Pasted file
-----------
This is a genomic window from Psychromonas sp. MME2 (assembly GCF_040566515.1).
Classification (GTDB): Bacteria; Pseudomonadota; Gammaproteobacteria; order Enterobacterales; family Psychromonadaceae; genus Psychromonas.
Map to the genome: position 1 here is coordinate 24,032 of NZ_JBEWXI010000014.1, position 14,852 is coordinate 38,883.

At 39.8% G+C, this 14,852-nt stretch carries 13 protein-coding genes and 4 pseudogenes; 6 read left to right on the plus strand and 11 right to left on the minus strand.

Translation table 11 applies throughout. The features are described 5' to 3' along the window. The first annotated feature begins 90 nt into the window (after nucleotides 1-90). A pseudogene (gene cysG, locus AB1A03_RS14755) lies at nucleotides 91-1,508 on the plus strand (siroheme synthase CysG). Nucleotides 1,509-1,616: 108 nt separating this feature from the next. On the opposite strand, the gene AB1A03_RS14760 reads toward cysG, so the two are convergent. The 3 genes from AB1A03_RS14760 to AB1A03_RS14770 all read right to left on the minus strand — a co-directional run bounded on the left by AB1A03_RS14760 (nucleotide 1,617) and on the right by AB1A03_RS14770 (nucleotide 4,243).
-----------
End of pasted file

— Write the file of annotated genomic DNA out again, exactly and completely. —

This is a genomic window from Psychromonas sp. MME2 (assembly GCF_040566515.1).
Classification (GTDB): Bacteria; Pseudomonadota; Gammaproteobacteria; order Enterobacterales; family Psychromonadaceae; genus Psychromonas.
Map to the genome: position 1 here is coordinate 24,032 of NZ_JBEWXI010000014.1, position 14,852 is coordinate 38,883.

At 39.8% G+C, this 14,852-nt stretch carries 13 protein-coding genes and 4 pseudogenes; 6 read left to right on the plus strand and 11 right to left on the minus strand.

Translation table 11 applies throughout. The features are described 5' to 3' along the window. The first annotated feature begins 90 nt into the window (after nucleotides 1-90). A pseudogene (gene cysG, locus AB1A03_RS14755) lies at nucleotides 91-1,508 on the plus strand (siroheme synthase CysG). Nucleotides 1,509-1,616: 108 nt separating this feature from the next. On the opposite strand, the gene AB1A03_RS14760 reads toward cysG, so the two are convergent. The 3 genes from AB1A03_RS14760 to AB1A03_RS14770 all read right to left on the minus strand — a co-directional run bounded on the left by AB1A03_RS14760 (nucleotide 1,617) and on the right by AB1A03_RS14770 (nucleotide 4,243).